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Fiddler on the Roof: Special Edition

MGM Home Entertainment

Starring Topol and Norma Crane

Written by Joseph Stein, adapted from his stage play
(based on the stories of Sholom Aleichem)

Music by Jerry Bock
Lyrics by Sheldon Harnick

Directed by Norman Jewison

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Review by Gregory P. Dorr                    

The musical was king during the first golden age of Hollywood, and it was a natural fit. The most popular movies at that time were grand affairs, epic in their conspicuous glamour, and the musical, with its lavish production numbers, elaborately costumed chorus lines, and ring-a-ding-ding cheer neatly folded away the darker edges of life in favor of hummable innocence.

However, as the ideals of the 1950s were interrupted by the 1960s and cynically discarded for the 1970s, challenging movies like Bonnie and Clyde and M*A*S*H signaled a sharp turn away from pure escapist entertainment, leaving the musical somewhat in the lurch. After all, as film styles gravitated closer to realism, all that singing and dancing must surely, pragmatically, have been amongst the first casualties.

Over Norman Jewison's dead body.

In bringing the wildly popular stage musical Fiddler on the Roof to the screen in 1971, Jewison made a bold stylistic move that was sure to cause consternation amongst the studio heads writing his checks. He eschewed the Hollywood soundstage aesthetic common to the Gene Kelly and Rodgers and Hammerstein tuneshows of the 1950s and shot his exteriors on location in the former Yugoslavia. In winter. Replacing the vibrant colors of, say, Singin' in the Rain, are dull grays and browns, and captured with a gritty, grainy film stock aching with the bleak struggle of hard times. It's unusual, and it's perfect.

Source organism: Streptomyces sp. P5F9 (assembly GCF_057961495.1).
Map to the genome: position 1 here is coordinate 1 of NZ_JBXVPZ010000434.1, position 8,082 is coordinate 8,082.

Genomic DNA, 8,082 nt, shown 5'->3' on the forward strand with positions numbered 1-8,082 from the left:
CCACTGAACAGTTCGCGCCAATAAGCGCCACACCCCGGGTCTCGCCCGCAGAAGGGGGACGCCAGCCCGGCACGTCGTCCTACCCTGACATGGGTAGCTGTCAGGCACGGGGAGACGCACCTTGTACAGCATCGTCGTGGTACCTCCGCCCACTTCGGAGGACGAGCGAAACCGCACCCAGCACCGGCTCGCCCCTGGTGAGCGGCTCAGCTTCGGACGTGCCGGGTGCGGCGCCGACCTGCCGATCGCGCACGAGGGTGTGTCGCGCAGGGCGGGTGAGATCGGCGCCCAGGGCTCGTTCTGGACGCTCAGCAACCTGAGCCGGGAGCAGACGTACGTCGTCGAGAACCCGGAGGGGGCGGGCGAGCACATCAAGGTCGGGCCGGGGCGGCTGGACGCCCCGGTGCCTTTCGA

*          *          *

Based on the short stories of Sholom Aleichem, Fiddler on the Roof tells the story of dairy farmer Tevye (Topol), eking out a humble existence in a remote shtetl in the turbulent Russia of the early 20th century. With five daughters to feed and a battling wife to appease, Tevye has his modest hands full. He dreams of being a rich man but is happy being poor, finding solace in his religion and the steady guide of tradition.

Tevye's obedience to tradition finds the ultimate test as the cultural upheavals of socialist revolution coincide with his eldest three daughters coming of marrying age. For once Tevye finds he must dig deeper than his oft-espoused mangled scriptures to ensure that his family survives a truly trying set of circumstances.

In the grand tradition of musical superstars whose talent exceeds the prosaic formality of first and last names, Topol is (to use an annoying bit of hyperbole too often employed by untalented film critics) a force of nature. As the film's narrator and working-class hero, he seamlessly bridges the stylistic divide between the grandeur of the musical and its impoverished setting. His Tevye is boisterous, warm, cantankerous, and sensitive; One part Zorba, and one part a more sane predecessor to Jerry Stiller's Herman Costanza on TV's "Seinfeld." Topol's charm sells Tevye's wall-breaking monologues to the audience, and his overflowing heart sells the film's extremely moving emotional core. This is one of those performances that so defines an actor, he may as well never play another character (and rarely has). Topol to Tevye is like Karloff to Frankenstein's monster. His presence in the role is culturally permanent.